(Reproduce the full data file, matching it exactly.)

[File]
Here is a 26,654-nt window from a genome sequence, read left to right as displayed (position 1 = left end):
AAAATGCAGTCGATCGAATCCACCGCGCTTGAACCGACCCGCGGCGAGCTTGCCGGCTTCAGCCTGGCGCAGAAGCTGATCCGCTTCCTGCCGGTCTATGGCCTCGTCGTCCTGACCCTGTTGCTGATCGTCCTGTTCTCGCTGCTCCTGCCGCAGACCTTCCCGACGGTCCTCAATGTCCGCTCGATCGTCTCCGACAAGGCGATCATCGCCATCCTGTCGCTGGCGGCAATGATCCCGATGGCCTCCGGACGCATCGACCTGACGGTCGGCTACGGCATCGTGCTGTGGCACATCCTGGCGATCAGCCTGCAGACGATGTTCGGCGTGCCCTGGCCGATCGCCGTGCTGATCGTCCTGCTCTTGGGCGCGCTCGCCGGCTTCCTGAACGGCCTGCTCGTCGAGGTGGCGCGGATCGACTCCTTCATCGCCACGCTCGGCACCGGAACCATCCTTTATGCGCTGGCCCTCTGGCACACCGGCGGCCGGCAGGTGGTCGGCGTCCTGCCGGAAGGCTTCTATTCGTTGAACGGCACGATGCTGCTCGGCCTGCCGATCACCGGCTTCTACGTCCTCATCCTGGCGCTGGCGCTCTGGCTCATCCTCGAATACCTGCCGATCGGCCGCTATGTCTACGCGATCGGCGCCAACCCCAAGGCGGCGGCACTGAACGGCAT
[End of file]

Here is a 26,654-nt window from a genome sequence, read left to right as displayed (position 1 = left end):
AAAATGCAGTCGATCGAATCCACCGCGCTTGAACCGACCCGCGGCGAGCTTGCCGGCTTCAGCCTGGCGCAGAAGCTGATCCGCTTCCTGCCGGTCTATGGCCTCGTCGTCCTGACCCTGTTGCTGATCGTCCTGTTCTCGCTGCTCCTGCCGCAGACCTTCCCGACGGTCCTCAATGTCCGCTCGATCGTCTCCGACAAGGCGATCATCGCCATCCTGTCGCTGGCGGCAATGATCCCGATGGCCTCCGGACGCATCGACCTGACGGTCGGCTACGGCATCGTGCTGTGGCACATCCTGGCGATCAGCCTGCAGACGATGTTCGGCGTGCCCTGGCCGATCGCCGTGCTGATCGTCCTGCTCTTGGGCGCGCTCGCCGGCTTCCTGAACGGCCTGCTCGTCGAGGTGGCGCGGATCGACTCCTTCATCGCCACGCTCGGCACCGGAACCATCCTTTATGCGCTGGCCCTCTGGCACACCGGCGGCCGGCAGGTGGTCGGCGTCCTGCCGGAAGGCTTCTATTCGTTGAACGGCACGATGCTGCTCGGCCTGCCGATCACCGGCTTCTACGTCCTCATCCTGGCGCTGGCGCTCTGGCTCATCCTCGAATACCTGCCGATCGGCCGCTATGTCTACGCGATCGGCGCCAACCCCAAGGCGGCGGCACTGAACGGCAT